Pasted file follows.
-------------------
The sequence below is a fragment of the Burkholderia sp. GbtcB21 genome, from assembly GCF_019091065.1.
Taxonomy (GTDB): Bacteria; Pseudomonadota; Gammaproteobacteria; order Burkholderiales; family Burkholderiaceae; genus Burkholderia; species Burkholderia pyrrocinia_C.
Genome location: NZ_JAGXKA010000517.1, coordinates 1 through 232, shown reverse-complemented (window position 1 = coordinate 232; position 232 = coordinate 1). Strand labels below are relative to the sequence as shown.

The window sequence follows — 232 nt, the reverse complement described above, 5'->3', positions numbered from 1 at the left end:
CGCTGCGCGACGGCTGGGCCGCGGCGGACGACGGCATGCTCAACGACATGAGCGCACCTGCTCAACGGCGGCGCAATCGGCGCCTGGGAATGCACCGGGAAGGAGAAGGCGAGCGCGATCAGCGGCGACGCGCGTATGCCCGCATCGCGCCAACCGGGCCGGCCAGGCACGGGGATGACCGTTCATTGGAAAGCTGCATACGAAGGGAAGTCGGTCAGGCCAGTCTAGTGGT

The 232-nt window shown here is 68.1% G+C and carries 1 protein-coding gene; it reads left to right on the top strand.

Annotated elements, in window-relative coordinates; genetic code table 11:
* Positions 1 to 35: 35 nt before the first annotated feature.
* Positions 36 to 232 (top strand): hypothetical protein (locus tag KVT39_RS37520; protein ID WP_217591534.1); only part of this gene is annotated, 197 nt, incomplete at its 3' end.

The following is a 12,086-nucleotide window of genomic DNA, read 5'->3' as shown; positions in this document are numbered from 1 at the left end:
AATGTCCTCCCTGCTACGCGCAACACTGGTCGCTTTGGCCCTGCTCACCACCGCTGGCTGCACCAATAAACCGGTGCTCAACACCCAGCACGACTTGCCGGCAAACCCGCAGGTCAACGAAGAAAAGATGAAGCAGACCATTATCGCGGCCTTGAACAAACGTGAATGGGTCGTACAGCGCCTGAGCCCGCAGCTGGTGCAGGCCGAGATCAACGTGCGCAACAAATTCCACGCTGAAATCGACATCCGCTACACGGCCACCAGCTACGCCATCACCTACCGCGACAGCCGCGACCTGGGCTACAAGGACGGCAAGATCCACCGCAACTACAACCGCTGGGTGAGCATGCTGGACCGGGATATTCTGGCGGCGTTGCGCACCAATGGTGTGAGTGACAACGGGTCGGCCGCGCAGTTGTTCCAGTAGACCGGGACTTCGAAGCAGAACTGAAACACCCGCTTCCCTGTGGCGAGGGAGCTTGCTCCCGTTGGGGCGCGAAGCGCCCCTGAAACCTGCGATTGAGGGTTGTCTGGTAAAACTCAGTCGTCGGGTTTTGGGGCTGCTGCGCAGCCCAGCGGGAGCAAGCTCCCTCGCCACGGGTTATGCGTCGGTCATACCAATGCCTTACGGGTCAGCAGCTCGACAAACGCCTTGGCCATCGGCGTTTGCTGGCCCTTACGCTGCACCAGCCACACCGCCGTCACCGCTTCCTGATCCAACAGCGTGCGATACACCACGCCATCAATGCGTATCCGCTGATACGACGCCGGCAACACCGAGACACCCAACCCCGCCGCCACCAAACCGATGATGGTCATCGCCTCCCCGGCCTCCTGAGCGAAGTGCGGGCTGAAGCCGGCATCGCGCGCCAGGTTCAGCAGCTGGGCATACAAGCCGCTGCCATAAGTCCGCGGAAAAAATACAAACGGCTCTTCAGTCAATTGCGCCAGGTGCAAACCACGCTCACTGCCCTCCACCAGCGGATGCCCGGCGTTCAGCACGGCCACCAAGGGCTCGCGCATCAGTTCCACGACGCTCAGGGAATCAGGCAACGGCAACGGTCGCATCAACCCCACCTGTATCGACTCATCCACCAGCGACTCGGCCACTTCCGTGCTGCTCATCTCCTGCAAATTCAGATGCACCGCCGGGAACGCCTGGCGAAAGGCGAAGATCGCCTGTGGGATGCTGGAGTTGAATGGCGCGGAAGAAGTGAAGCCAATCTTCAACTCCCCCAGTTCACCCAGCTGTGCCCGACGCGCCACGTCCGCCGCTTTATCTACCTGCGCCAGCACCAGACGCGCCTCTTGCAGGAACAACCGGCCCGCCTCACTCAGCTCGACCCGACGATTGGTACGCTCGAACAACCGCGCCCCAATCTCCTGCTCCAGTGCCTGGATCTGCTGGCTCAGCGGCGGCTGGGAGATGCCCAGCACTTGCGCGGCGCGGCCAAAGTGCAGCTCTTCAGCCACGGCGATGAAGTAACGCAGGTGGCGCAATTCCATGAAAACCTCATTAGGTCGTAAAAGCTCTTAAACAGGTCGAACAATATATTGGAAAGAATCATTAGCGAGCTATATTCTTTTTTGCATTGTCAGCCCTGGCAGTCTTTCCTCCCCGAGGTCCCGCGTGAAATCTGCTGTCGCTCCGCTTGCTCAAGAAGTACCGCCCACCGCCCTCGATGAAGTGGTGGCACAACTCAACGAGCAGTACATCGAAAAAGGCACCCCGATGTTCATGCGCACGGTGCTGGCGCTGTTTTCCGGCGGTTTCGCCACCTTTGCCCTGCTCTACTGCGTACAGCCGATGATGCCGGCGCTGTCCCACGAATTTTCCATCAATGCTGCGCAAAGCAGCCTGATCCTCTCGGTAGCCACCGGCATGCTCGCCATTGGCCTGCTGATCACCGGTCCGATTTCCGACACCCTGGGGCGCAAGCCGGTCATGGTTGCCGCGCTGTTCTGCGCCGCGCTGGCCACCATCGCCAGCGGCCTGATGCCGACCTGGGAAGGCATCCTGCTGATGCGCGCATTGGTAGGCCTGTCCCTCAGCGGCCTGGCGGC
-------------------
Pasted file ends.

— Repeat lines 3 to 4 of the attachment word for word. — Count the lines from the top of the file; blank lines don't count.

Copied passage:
Genome location: NZ_JAGXKA010000517.1, coordinates 1 through 232, shown reverse-complemented (window position 1 = coordinate 232; position 232 = coordinate 1). Strand labels below are relative to the sequence as shown.

The window sequence follows — 232 nt, the reverse complement described above, 5'->3', positions numbered from 1 at the left end: